And the game is... beautiful and twisted.  It is, to my Canadian eye, a very Canadian game.  It doesn't blatantly use Native-style art, but it keeps some of the traits - the boldness of the lines, the psychedelic mix of colours, the romance of beauty in nature - while still feeling purely Drinkbox.

Here is Severed's first trailer, shown last summer before they'd locked down a platform.



I wish I could find a .gif of the trailer's final image - the close-up of her face, once she's donned her monstrous, living armor.  The way her eyes (or are they the defeated creature's?) tremble and glisten with all that hideous power, barely contained and desperate to erupt from its cage.

The heroine (later).

Now, if you're anything like me, your first question upon viewing that trailer (even though it answers that question right there in the video) is what is that music?!  It's Yamantaka//Sonic Titan, a Canadian experimental music collective which worked on the music for Klei's Mark of the Ninja.  Specifically, the song used here is Crystal Fortress Over The Sea of Trees from their 2011 album YT//ST.

And immediately - even with the looming sigh of touch controls hanging over it - there's a lot to love about Severed, just from that trailer.

A female hero, which we don't see nearly enough of in video gaming - though indies in general have certainly been doing their part, lately.

Gorgeous, surreal environments.  Like Guacamelee, Severed doesn't look like any other game.  You can't describe its environments using clichés because when you see it, none come to mind - it looks only like itself - totally unique, totally Drinkbox.


An enigmatic story - distant and secretive like we find in Dark Souls, Resonance of Fate or Transistor - one that refuses to reveal too much, or perhaps anything at all.  Severed looks to retain its mystery, and make one of its principal pleasures for the gamer the act of exploring it.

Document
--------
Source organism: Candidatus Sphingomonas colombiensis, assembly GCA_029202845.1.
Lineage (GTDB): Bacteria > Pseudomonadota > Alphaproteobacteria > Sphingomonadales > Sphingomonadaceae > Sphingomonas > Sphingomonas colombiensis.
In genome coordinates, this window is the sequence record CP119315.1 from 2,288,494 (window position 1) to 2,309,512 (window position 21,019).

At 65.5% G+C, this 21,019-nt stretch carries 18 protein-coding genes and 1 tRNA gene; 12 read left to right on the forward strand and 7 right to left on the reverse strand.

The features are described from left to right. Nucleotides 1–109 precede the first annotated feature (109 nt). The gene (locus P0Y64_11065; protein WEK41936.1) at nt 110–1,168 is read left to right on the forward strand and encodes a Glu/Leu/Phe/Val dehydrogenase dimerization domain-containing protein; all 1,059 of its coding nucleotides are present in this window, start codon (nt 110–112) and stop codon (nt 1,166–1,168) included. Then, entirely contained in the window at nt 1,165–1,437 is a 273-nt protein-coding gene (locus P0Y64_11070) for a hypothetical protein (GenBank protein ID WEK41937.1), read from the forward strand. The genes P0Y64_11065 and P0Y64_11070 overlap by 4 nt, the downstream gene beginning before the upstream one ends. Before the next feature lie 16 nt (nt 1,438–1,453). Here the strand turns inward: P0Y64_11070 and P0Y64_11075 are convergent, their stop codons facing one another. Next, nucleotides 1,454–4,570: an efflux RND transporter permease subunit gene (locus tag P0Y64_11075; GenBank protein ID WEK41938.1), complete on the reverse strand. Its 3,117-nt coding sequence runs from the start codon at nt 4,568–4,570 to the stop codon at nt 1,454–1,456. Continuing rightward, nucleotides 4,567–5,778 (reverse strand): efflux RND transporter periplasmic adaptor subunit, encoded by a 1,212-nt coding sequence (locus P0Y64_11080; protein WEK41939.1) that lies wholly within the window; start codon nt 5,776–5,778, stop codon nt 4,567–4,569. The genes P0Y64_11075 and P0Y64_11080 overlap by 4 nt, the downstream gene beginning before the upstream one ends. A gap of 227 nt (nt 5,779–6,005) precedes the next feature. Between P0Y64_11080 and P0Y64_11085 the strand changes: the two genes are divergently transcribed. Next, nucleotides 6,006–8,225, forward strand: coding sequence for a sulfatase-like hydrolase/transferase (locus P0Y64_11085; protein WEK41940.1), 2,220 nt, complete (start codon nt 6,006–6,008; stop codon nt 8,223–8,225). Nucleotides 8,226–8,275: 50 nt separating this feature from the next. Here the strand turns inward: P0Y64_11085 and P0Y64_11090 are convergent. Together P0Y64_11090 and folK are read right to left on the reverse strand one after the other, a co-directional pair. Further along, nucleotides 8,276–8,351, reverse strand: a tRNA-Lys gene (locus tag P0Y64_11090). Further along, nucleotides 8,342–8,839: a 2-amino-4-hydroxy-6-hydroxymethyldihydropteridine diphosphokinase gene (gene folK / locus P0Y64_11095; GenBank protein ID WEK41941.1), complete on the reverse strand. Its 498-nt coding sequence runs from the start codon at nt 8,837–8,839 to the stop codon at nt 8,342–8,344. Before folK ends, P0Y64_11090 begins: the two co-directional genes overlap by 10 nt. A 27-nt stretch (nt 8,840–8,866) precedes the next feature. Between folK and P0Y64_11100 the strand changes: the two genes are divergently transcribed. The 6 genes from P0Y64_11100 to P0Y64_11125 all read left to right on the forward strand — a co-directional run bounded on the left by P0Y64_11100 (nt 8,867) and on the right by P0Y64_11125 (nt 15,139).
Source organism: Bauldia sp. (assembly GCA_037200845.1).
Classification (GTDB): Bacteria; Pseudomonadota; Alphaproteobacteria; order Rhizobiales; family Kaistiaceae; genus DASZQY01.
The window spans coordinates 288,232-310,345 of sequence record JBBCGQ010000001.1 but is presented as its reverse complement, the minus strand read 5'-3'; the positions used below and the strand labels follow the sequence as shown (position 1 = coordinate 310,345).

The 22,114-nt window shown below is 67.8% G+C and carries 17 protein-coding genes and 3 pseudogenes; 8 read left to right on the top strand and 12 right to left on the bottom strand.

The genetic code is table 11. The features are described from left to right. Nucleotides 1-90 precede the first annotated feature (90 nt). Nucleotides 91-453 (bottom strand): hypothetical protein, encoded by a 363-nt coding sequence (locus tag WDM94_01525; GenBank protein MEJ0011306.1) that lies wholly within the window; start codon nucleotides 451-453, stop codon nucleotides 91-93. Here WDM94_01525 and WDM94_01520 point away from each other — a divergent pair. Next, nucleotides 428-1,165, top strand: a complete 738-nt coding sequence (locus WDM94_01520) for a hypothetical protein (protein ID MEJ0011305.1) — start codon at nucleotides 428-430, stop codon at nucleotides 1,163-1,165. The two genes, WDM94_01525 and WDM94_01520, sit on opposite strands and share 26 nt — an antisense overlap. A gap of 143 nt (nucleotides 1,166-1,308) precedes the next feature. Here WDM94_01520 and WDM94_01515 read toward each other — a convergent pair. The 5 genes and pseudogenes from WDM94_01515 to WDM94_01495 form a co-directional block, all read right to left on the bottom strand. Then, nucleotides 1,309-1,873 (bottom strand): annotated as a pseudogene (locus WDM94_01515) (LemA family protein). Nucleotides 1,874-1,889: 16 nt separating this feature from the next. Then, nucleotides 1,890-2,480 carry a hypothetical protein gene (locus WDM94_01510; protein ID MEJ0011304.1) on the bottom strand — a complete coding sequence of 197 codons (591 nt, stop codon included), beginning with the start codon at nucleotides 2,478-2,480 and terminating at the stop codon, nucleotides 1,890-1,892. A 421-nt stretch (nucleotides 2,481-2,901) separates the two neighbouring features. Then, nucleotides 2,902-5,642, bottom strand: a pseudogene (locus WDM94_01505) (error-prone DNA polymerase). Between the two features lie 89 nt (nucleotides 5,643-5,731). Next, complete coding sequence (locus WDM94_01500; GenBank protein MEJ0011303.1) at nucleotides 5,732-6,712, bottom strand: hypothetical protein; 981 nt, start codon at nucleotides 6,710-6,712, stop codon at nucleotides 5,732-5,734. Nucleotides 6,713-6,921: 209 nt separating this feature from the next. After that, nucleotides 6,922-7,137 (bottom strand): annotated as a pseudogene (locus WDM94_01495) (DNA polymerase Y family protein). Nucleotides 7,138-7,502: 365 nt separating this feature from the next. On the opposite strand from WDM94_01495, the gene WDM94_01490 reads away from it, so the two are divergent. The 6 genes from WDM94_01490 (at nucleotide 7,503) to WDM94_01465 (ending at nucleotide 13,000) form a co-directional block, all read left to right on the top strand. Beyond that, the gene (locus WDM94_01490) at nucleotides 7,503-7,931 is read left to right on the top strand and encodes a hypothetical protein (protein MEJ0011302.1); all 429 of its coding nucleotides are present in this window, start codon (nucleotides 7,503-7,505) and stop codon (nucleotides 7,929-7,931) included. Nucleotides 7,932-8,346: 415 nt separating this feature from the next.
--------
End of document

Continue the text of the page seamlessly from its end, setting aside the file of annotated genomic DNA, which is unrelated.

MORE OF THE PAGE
It's bright and beautiful, it's twisted and grotesque.  It's a game that's "dark," but not traditionally so.  It's not excessively violent or lurid or dripping in gore.  It lacks the trappings of what we usually consider dark or mature in games in favour of meaningfully dark and mature emotions - the lost family, the abandoned/mutilated hero and the terrible strength she takes for herself on her quest.



Fantastic, otherworldly music.  Yamantaka//Sonic Titan's sound is.... alien, modern and a little tribal, but it soars so high and so deep, emotionally - its spirit matches the game's romance, and its violence hammers home the terror of the heroine's trials and the thrill of her strength.

Who wants to bet me this is the combat tutorial?
C'maaan - any takers?

At PSX in December, it was announced that the game will appear first on the PlayStation Vita, with a release window of Spring 2015.  This is its gameplay trailer.



And really, what turned me off Severed in the first place was, just as Drinkbox pointed out, that it's not a sequel to Guacamelee.  If one simply removes that (admittedly, entitled) argument from the equation, what we're left with is this:

There is a game in which you lose your arm - it goes running off - and you explore a gorgeous, romantic, unreal world in a first-person perspective and grow in power with a little eye-for-an-eye action, chopping body parts off boss monsters and wearing them like armor-trophies. That, alone, sound like a pretty cool game to me.  Oh, and it's made by Drinkbox, one of the most talented indie studios in the world, whose games just get progressively better?  Well... yeah.

Sign me up.

(But dude, it's got frickin' touch controls.) 

Don't care anymore.  Sign me up.

Severed.


4 comments:

  1. That Canadian flag is tremendous... also what's it like having the 5th season of archer on netflix? Is it grand, I bet it's grand.

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    1. I need a streaming solution for season six. I can buy the episodes individually off PSN, but that ends up at like $20 a month... there's gotta' be some sort of Hulu or whatever that's got FX shows on it, right? ...'cause Justified starts this week...

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  2. Thanks for the post and the hat tip, Chance! I'm a big Drinkbox fan - partly because of your recommendations - but I hadn't even heard of Severed. And now I'm pumped for it. I mean, part of me is skeptical, but look at that art! And it's Drinkbox! It's going to be great. AND THE ART!